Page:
The criticism was revealed by the New Zealand Commerce Commission on Tuesday when submissions from a number of organisations were published in response to the proposed merger of Vodafone NZ and Sky, following the release of a Statement of Preliminary Issues in July.
Spark’s criticisms focused on a number of markets, including premium sports, claiming that this content was essential for new and upcoming companies to attract customers. They claimed that if the merger goes ahead, the extension of Sky’s sport content ownership into Vodafone NZ’s mobile services would distort competition in these areas, to the detriment of the Ultra-Fast Broadband (UFB) project currently being promoted by the New Zealand government:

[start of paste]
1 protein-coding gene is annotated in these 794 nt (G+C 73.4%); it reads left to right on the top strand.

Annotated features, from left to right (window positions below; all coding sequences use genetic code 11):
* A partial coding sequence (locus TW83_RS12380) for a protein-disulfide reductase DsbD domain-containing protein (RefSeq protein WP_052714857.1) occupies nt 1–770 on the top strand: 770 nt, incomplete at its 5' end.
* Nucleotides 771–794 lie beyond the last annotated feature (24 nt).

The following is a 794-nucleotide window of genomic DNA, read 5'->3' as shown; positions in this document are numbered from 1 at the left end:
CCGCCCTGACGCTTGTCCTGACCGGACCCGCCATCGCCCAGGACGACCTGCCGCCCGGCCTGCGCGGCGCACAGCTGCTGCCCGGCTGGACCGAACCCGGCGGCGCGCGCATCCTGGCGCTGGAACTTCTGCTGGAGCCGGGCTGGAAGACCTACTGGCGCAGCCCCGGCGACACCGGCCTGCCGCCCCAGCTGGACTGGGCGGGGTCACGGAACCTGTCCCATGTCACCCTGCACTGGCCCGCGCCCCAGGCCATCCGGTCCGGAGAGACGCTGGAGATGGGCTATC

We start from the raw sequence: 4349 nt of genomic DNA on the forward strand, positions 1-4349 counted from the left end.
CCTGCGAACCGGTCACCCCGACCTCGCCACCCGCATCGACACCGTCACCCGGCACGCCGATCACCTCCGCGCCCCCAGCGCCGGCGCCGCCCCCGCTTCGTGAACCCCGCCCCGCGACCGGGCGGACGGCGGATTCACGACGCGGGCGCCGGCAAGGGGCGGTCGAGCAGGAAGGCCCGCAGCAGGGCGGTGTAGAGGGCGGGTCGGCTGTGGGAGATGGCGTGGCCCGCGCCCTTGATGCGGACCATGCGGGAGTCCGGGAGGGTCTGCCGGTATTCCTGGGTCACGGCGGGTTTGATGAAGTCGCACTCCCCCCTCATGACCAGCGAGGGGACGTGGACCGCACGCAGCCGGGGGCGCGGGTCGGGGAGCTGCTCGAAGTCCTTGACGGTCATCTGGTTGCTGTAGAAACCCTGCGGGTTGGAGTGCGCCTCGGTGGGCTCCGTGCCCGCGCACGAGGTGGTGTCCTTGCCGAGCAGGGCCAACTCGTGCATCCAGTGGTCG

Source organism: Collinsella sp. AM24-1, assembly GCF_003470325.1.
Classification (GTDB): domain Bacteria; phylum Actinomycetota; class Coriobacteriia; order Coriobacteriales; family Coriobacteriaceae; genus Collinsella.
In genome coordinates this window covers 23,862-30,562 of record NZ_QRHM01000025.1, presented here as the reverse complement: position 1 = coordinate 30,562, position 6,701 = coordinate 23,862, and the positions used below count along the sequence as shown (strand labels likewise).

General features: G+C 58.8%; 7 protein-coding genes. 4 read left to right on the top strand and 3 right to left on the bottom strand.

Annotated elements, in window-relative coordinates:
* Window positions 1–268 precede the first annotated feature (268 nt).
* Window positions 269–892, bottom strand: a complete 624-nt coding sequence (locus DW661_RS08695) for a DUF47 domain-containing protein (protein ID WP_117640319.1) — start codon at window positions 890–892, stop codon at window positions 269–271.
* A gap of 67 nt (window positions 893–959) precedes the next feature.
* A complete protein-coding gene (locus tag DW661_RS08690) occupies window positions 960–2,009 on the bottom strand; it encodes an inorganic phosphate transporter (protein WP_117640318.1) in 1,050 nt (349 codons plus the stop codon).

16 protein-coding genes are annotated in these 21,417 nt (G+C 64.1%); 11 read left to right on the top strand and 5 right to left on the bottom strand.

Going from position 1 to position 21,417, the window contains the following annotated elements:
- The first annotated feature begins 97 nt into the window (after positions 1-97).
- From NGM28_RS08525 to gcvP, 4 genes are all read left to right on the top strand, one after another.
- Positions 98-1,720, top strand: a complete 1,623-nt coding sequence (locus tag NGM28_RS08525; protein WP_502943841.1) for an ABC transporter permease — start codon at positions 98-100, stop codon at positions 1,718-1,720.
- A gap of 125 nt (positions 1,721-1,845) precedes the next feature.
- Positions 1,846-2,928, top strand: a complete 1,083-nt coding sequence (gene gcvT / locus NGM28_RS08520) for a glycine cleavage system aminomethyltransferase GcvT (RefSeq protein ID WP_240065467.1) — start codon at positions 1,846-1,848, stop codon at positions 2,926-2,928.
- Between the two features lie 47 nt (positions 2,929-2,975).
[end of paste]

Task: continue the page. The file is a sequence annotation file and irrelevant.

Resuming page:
“Sky/Vodafone will bundle a further, competitive, product (broadband and/or mobile) with its monopoly sports rights, and in doing so will reduce competition for that product. There is likely to be less innovation and less digital distribution of pay TV content; increased barriers to entry and expansion, and reduced switching between broadband suppliers; and lower uptake of UFB.”
Spark’s submission pointed to Sky’s acquisition of Prime TV as an example of the company’s tactic of foreclosing competition, and called for new rules to help ensure a competitive market.
The merger is the culmination of Vodafone NZ’s strategy to turn the mobile operator into a significant telecom player, which began with the acquisition of Telstra Clear in 2012.